MS15-011 - UNC hardening clarification?

Hello I am looking into better securing my Windows domain environment by following the steps per MS15-011 (KB3000483), where you use UNC hardening in Group Policy to specify the UNC paths domain workstations can connect to.

I'm a bit confused -- are you only suppose to add UNC paths to your domain controllers?
Or does this mean you're supposed to add any potential UNC path for any server, that any potential domain workstation or server could possible connect to (like a file share or anything else)?

Or is this only UNC path for Workstations pointing to Domain controller for group policy retrieval?

https://support.microsoft.com/en-us/kb/3000483
garryshapeAsked:
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David Johnson, CD, MVPOwnerCommented:
Recommended at minimum sysvol and netlogon shares
We recommend that all NETLOGON and SYSVOL shares be configured to require both mutual authentication and integrity in order to help secure Group Policy against spoofing and tampering attacks that can be leveraged to achieve remote code execution.

Hardened UNC paths
Value name      Value
\\*\NETLOGON      RequireMutualAuthentication=1, RequireIntegrity=1
\\*\SYSVOL      RequireMutualAuthentication=1, RequireIntegrity=1

if you use \\server\* it will apply to all shares on that server \\*\sharename will apply to all shares with that sharename in the domain.

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garryshapeAuthor Commented:
I guess I'm just wondering if I also need to manually add in an entry for file shares.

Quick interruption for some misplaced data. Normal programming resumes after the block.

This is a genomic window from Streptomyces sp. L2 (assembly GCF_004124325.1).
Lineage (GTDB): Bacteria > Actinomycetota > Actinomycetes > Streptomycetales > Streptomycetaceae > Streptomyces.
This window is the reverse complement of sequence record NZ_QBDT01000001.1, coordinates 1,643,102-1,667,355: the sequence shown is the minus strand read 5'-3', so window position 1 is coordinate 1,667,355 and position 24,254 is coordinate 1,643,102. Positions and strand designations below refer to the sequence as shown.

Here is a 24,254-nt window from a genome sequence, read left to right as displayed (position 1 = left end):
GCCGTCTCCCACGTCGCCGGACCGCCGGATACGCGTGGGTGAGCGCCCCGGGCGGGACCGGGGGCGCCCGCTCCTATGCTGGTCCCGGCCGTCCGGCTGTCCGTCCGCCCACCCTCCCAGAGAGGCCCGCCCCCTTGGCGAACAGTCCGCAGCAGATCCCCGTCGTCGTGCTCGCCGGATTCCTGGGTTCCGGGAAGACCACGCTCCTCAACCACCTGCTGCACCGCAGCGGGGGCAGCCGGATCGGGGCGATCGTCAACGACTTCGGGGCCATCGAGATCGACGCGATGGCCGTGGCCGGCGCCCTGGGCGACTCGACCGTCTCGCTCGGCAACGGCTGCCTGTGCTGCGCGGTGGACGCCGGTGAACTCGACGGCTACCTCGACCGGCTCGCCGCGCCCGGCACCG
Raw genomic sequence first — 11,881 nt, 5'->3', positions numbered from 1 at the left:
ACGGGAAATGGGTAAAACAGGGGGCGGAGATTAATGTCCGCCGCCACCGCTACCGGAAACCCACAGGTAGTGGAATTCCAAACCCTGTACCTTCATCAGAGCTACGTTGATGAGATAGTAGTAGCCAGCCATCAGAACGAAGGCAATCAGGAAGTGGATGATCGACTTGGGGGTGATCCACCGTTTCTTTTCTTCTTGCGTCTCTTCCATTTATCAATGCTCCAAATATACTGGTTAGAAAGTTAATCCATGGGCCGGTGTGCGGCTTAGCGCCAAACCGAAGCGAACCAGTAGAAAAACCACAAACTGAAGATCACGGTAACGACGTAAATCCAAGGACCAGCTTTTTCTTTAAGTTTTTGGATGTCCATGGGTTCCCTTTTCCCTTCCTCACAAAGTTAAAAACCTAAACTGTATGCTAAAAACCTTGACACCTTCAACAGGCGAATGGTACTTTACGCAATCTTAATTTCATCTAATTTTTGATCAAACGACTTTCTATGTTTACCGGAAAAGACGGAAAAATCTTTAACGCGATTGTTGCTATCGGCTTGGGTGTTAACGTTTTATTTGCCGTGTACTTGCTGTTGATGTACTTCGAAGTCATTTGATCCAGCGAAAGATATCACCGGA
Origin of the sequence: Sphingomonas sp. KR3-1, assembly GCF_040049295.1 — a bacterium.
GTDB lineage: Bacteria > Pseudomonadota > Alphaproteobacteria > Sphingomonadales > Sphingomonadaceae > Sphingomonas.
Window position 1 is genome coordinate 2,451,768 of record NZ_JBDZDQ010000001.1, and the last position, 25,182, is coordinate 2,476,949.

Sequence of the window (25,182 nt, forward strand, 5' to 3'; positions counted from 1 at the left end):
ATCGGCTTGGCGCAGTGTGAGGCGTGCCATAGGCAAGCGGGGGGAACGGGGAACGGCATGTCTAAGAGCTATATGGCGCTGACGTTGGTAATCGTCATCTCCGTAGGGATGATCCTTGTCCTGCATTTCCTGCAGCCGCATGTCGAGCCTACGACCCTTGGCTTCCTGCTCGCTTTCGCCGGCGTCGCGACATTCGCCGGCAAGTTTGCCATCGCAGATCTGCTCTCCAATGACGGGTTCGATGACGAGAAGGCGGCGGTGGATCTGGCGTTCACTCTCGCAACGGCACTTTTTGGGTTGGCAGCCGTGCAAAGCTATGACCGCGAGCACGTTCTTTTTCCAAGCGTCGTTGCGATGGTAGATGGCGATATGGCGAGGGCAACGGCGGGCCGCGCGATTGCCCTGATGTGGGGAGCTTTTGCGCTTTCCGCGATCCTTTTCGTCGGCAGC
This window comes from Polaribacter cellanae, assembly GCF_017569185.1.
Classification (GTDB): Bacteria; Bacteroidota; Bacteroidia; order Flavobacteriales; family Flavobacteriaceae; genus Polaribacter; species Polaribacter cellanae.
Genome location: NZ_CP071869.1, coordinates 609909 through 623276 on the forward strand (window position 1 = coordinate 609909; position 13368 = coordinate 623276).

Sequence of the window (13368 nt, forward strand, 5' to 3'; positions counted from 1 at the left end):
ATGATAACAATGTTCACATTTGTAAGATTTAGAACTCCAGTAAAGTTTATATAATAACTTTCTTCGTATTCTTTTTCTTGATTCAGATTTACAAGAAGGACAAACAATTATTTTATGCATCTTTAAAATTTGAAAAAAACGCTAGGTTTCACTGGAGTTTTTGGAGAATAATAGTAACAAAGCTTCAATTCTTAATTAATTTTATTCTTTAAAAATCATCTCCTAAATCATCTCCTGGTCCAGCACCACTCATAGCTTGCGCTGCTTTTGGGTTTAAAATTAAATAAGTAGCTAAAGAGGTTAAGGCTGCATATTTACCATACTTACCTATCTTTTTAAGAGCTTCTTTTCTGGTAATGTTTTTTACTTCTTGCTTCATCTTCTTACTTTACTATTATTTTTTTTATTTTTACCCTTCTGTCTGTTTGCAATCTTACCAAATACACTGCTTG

Like \\file01.domain.com\share1 ,share 2, etc.

Or the SCCM server for software deployments, or WSUS.

Or does this GPO not apply to UNC paths users may be accessing from their computer for things like that?
Only GPO's for computers?
David Johnson, CD, MVPOwnerCommented:
if it is not specified it doesn't apply

if you want to protect
\\file01.domain.com\share1
\\file01.domain.com\share2
\\file01.domain.com\share3 ...
use the setting \\file01.domain.com\* and the settings you want this will be the default for that server
McKnifeCommented:
Recommended to do it anywhere, but definitely recommended for domain controller shares as mentioned.
But the most important thing is found here:
Note: SMB Encryption is supported by the SMB client only on Windows 8, Windows Server 2012, and later versions, and then only when communicating with SMB Encryption-capable servers (such as Windows 8, Windows Server 2012 and later versions). If you configure RequirePrivacy=1 on clients that do not support SMB Encryption or for UNC paths hosted by servers that do not support SMB Encryption, you will have a configuration in which the SMB client will be unable to access the specified path.
That simply means, if you have server 2008/2008R2 as server (or win7 or lower as client) and you try to set RequirePrivacy=1, then those shares are no longer accessible! The other two can be set, but if on 2008 (or, at the client side on xp/vista/7), avoid RequirePrivacy=1.
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Windows Server 2008

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